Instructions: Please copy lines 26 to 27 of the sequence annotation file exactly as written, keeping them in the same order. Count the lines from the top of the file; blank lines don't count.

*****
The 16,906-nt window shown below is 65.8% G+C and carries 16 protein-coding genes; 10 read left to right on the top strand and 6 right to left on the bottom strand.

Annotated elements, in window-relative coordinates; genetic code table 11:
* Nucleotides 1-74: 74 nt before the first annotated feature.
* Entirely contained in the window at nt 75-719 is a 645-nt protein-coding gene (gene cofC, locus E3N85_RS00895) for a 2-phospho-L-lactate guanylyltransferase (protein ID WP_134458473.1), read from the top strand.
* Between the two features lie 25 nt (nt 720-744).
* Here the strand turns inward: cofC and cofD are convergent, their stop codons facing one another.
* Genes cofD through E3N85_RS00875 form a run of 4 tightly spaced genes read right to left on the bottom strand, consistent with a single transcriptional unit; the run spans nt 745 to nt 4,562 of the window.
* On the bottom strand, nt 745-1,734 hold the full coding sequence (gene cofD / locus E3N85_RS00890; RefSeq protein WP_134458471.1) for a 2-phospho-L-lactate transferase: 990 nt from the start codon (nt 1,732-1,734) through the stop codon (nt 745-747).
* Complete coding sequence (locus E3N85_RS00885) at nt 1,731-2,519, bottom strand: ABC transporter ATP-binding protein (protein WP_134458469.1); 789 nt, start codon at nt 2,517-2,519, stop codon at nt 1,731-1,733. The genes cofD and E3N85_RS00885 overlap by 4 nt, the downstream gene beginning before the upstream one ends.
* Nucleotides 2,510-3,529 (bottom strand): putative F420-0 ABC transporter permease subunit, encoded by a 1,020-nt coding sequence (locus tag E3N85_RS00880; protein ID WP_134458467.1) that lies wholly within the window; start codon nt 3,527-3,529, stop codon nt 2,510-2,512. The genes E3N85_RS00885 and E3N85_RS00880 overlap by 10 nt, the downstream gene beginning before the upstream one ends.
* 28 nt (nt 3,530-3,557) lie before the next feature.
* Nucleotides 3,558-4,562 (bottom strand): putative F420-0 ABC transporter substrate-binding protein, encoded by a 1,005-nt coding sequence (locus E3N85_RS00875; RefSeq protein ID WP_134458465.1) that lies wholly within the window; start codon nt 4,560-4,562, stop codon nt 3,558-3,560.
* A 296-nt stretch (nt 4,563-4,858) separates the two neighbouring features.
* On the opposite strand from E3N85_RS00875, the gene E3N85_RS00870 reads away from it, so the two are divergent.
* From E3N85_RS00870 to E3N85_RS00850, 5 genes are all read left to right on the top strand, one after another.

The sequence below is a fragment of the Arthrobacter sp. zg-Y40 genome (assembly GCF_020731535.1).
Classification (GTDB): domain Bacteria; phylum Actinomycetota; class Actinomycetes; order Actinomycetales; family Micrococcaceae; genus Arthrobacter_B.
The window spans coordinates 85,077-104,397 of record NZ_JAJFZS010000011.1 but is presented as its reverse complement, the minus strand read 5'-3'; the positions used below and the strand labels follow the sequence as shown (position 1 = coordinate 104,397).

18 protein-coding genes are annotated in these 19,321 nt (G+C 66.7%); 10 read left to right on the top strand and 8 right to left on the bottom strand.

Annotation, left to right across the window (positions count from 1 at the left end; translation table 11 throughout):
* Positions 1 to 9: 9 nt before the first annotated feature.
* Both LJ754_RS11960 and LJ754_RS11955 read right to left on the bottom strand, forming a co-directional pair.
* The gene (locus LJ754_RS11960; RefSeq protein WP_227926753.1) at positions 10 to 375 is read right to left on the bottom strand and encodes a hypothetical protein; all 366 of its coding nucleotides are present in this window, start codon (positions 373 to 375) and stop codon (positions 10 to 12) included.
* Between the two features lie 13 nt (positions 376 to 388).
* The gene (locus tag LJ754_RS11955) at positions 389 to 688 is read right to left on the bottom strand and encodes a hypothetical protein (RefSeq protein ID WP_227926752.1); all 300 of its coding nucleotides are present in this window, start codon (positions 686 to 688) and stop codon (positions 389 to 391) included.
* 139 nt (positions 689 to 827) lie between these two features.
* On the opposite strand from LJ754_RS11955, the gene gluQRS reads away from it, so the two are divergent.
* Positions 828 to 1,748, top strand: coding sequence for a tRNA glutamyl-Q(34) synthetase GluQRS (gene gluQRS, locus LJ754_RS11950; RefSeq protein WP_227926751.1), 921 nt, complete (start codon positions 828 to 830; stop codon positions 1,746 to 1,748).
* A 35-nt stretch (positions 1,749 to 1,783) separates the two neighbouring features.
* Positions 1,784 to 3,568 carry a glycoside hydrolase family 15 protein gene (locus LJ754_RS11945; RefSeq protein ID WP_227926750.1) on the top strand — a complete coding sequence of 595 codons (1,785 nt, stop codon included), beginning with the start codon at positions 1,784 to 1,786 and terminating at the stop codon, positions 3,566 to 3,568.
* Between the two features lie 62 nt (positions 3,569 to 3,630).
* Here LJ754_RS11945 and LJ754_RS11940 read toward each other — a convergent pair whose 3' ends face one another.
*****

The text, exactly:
* 139 nt (positions 689 to 827) lie between these two features.
* On the opposite strand from LJ754_RS11955, the gene gluQRS reads away from it, so the two are divergent.